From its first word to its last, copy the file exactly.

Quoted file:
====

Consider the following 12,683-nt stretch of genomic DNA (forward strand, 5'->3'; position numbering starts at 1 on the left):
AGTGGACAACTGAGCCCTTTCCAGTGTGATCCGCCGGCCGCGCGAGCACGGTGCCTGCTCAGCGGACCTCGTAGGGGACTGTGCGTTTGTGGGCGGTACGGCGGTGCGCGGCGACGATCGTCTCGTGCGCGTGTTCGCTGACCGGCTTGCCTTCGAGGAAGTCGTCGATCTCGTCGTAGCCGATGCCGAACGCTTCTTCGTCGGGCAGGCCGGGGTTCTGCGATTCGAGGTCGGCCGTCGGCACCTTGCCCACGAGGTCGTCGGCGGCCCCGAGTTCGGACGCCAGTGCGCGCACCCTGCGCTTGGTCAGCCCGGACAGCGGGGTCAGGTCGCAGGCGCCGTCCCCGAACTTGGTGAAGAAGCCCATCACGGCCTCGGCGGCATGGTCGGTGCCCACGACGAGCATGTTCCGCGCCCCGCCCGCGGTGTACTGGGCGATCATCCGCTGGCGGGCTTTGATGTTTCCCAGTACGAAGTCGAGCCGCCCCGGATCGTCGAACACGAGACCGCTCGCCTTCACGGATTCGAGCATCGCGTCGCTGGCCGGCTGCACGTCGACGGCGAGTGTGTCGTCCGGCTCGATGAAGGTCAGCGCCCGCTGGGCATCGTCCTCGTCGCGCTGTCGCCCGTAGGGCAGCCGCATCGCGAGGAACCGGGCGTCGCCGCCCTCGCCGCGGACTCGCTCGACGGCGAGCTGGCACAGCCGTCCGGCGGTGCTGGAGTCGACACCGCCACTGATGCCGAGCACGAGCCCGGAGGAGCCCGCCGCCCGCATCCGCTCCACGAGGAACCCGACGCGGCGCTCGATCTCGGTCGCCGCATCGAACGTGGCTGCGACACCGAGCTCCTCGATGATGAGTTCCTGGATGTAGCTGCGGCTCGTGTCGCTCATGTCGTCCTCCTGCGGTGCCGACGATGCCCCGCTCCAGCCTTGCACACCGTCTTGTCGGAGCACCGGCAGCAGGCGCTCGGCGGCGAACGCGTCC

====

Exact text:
Consider the following 12,683-nt stretch of genomic DNA (forward strand, 5'->3'; position numbering starts at 1 on the left):
AGTGGACAACTGAGCCCTTTCCAGTGTGATCCGCCGGCCGCGCGAGCACGGTGCCTGCTCAGCGGACCTCGTAGGGGACTGTGCGTTTGTGGGCGGTACGGCGGTGCGCGGCGACGATCGTCTCGTGCGCGTGTTCGCTGACCGGCTTGCCTTCGAGGAAGTCGTCGATCTCGTCGTAGCCGATGCCGAACGCTTCTTCGTCGGGCAGGCCGGGGTTCTGCGATTCGAGGTCGGCCGTCGGCACCTTGCCCACGAGGTCGTCGGCGGCCCCGAGTTCGGACGCCAGTGCGCGCACCCTGCGCTTGGTCAGCCCGGACAGCGGGGTCAGGTCGCAGGCGCCGTCCCCGAACTTGGTGAAGAAGCCCATCACGGCCTCGGCGGCATGGTCGGTGCCCACGACGAGCATGTTCCGCGCCCCGCCCGCGGTGTACTGGGCGATCATCCGCTGGCGGGCTTTGATGTTTCCCAGTACGAAGTCGAGCCGCCCCGGATCGTCGAACACGAGACCGCTCGCCTTCACGGATTCGAGCATCGCGTCGCTGGCCGGCTGCACGTCGACGGCGAGTGTGTCGTCCGGCTCGATGAAGGTCAGCGCCCGCTGGGCATCGTCCTCGTCGCGCTGTCGCCCGTAGGGCAGCCGCATCGCGAGGAACCGGGCGTCGCCGCCCTCGCCGCGGACTCGCTCGACGGCGAGCTGGCACAGCCGTCCGGCGGTGCTGGAGTCGACACCGCCACTGATGCCGAGCACGAGCCCGGAGGAGCCCGCCGCCCGCATCCGCTCCACGAGGAACCCGACGCGGCGCTCGATCTCGGTCGCCGCATCGAACGTGGCTGCGACACCGAGCTCCTCGATGATGAGTTCCTGGATGTAGCTGCGGCTCGTGTCGCTCATGTCGTCCTCCTGCGGTGCCGACGATGCCCCGCTCCAGCCTTGCACACCGTCTTGTCGGAGCACCGGCAGCAGGCGCTCGGCGGCGAACGCGTCC